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  Subjects -> CHEMISTRY (Total: 836 journals)
    - ANALYTICAL CHEMISTRY (47 journals)
    - CHEMISTRY (586 journals)
    - CRYSTALLOGRAPHY (22 journals)
    - ELECTROCHEMISTRY (26 journals)
    - INORGANIC CHEMISTRY (41 journals)
    - ORGANIC CHEMISTRY (46 journals)
    - PHYSICAL CHEMISTRY (68 journals)

INORGANIC CHEMISTRY (41 journals)

Acta Polymerica     Hybrid Journal   (Followers: 6)
Additives for Polymers     Full-text available via subscription   (Followers: 20)
Advances in Inorganic Chemistry     Full-text available via subscription   (Followers: 4)
Advances in Polymer Technology     Hybrid Journal   (Followers: 11)
Annual Reports Section A (Inorganic Chemistry)     Full-text available via subscription   (Followers: 2)
Bioinorganic Chemistry and Applications     Open Access   (Followers: 4)
Comments on Inorganic Chemistry: A Journal of Critical Discussion of the Current Literature     Hybrid Journal  
Current Methods in Inorganic Chemistry     Full-text available via subscription  
European Journal of Inorganic Chemistry     Hybrid Journal   (Followers: 7)
European Polymer Journal     Hybrid Journal   (Followers: 43)
Heterocyclic Communications     Hybrid Journal   (Followers: 1)
High Performance Polymers     Hybrid Journal  
Indian Journal of Chemistry - Section A     Open Access   (Followers: 5)
Inorganic Chemistry     Full-text available via subscription   (Followers: 20)
Inorganic Chemistry Communications     Hybrid Journal   (Followers: 7)
Inorganic Chemistry Frontiers     Full-text available via subscription   (Followers: 1)
Inorganic Materials     Hybrid Journal   (Followers: 2)
Inorganic Materials: Applied Research     Hybrid Journal   (Followers: 1)
Inorganica Chimica Acta     Hybrid Journal   (Followers: 3)
Inorganics     Open Access  
International Journal of Inorganic Chemistry     Open Access   (Followers: 1)
JBIC Journal of Biological Inorganic Chemistry     Hybrid Journal   (Followers: 3)
Journal of Inorganic and Organometallic Polymers and Materials     Partially Free   (Followers: 7)
Journal of Inorganic Biochemistry     Hybrid Journal   (Followers: 2)
Journal of Inorganic Chemistry     Open Access   (Followers: 1)
Journal of Polymer Engineering     Hybrid Journal   (Followers: 9)
Journal of Polymers and the Environment     Hybrid Journal   (Followers: 3)
Journal of Separation Science     Hybrid Journal   (Followers: 9)
Metallodrugs     Open Access  
Open Journal of Inorganic Chemistry     Open Access   (Followers: 2)
Plasmas and Polymers     Hybrid Journal  
Polymer Bulletin     Hybrid Journal   (Followers: 7)
Polymer Composites     Hybrid Journal   (Followers: 10)
Polyoxometalate Chemistry     Open Access  
Reviews in Inorganic Chemistry     Hybrid Journal  
Russian Journal of Inorganic Chemistry     Hybrid Journal  
Studies in Inorganic Chemistry     Full-text available via subscription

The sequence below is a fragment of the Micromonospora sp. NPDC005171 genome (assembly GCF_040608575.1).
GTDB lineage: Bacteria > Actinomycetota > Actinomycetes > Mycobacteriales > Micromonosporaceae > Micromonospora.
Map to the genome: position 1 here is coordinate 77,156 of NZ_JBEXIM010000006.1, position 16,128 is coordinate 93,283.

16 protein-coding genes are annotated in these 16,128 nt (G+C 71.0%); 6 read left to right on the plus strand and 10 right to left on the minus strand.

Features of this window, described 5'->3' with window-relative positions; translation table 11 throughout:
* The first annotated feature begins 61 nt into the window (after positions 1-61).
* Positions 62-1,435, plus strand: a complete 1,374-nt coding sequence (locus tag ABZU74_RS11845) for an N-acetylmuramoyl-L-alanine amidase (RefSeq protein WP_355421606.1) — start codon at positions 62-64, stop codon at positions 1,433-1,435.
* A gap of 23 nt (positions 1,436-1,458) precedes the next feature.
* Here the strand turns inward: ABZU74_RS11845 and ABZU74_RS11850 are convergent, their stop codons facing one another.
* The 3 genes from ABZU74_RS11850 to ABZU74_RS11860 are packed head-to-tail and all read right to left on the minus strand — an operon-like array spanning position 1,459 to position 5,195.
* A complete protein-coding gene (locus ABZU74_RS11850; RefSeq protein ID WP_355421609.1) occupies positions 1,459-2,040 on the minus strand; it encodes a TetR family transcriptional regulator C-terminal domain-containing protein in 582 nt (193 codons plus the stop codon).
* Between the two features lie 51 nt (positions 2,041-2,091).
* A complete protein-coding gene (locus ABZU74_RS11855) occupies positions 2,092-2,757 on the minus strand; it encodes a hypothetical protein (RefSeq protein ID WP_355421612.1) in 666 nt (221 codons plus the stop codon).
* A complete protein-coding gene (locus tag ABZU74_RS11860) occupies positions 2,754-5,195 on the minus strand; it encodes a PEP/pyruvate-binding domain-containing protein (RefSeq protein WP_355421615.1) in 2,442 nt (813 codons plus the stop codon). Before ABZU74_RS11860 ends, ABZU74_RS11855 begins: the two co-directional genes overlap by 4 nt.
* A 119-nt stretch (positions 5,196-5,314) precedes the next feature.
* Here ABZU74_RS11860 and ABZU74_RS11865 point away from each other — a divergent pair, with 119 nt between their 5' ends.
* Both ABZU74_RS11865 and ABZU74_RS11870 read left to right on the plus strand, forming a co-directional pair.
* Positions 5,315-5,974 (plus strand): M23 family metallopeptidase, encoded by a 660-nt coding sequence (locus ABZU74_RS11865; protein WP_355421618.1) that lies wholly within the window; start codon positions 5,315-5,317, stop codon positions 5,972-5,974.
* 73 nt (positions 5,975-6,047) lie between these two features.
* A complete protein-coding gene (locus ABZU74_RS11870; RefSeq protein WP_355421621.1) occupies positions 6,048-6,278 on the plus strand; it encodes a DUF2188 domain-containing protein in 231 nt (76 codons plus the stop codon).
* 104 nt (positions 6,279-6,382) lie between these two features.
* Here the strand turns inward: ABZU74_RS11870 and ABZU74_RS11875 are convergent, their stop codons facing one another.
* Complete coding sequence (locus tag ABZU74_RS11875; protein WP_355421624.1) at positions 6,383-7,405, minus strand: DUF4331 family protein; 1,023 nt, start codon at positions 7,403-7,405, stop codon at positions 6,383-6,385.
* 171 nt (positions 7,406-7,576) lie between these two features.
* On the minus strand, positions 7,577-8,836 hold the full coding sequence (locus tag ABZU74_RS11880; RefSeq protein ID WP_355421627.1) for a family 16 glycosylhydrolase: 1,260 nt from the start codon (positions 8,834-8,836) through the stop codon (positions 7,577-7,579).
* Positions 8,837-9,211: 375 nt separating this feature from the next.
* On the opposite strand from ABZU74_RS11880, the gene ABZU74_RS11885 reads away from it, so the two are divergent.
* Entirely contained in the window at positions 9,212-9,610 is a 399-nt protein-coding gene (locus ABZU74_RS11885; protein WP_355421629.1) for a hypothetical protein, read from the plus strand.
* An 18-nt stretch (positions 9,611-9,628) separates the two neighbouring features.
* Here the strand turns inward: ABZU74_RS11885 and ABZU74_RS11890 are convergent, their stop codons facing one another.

Synthesis and Reactivity in Inorganic, Metal-Organic, and Nano-Metal Chemistry     Hybrid Journal   (Followers: 2)
Topics in Inorganic and General Chemistry     Full-text available via subscription  
Zeitschrift für anorganische und allgemeine Chemie     Hybrid Journal   (Followers: 1)
Zeitschrift für Kristallographie - New Crystal Structures     Open Access  
Journal Cover   Journal of Inorganic Biochemistry
  [SJR: 0.96]   [H-I: 87]   [2 followers]  Follow
    
   Hybrid Journal Hybrid journal (It can contain Open Access articles)
   ISSN (Print) 0162-0134
   Published by Elsevier Homepage  [2812 journals]
  • Improved syntheses of β-octabromo-meso-triarylcorrole derivatives
    • Abstract: Publication date: Available online 26 July 2015
      Source:Journal of Inorganic Biochemistry
      Author(s): Jan Capar, Steffen Berg, Kolle E. Thomas, Christine M. Beavers, Kevin J. Gagnon, Abhik Ghosh
      In spite of significant applications as starting materials for a variety of metallocorrole derivatives, free-base β-octabromo-meso-triarylcorroles continue to be viewed as inaccessible. The reasons range from the need for tedious column-chromatographic purification to limitations of the reductive demetallation protocol for selected systems. Here we report that column chromatography may be entirely avoided for a number of β-octabromo-meso-tris(p-X-phenyl)corrole derivatives, where X=CF3, NO2, F, H, CH3, and OCH3; instead, analytically pure products may be obtained by recrystallization from chloroform/methanol. In addition, we have presented an optimized synthesis of the heretofore inaccessible, sterically hindered ligand β-octabromo-meso-tris(2,6-dichlorophenyl)corrole, H3[Br8TDCPC], via reductive demetallation of the corresponding Mn(III) complex. With our earlier report of tris(pentafluorophenyl)corrole, H3[Br8TPFPC], a comprehensive set of optimized synthetic protocols are thus in place for a good number of β-octabromo-meso-triarylcorrole ligands. Furthermore, we have illustrated the use of these ligands by synthesizing the iron complexes Fe[Br8TDCPC]Cl and Fe[Br8TDCPC](py)2, of which the latter lent itself to single-crystal X-ray structure determination.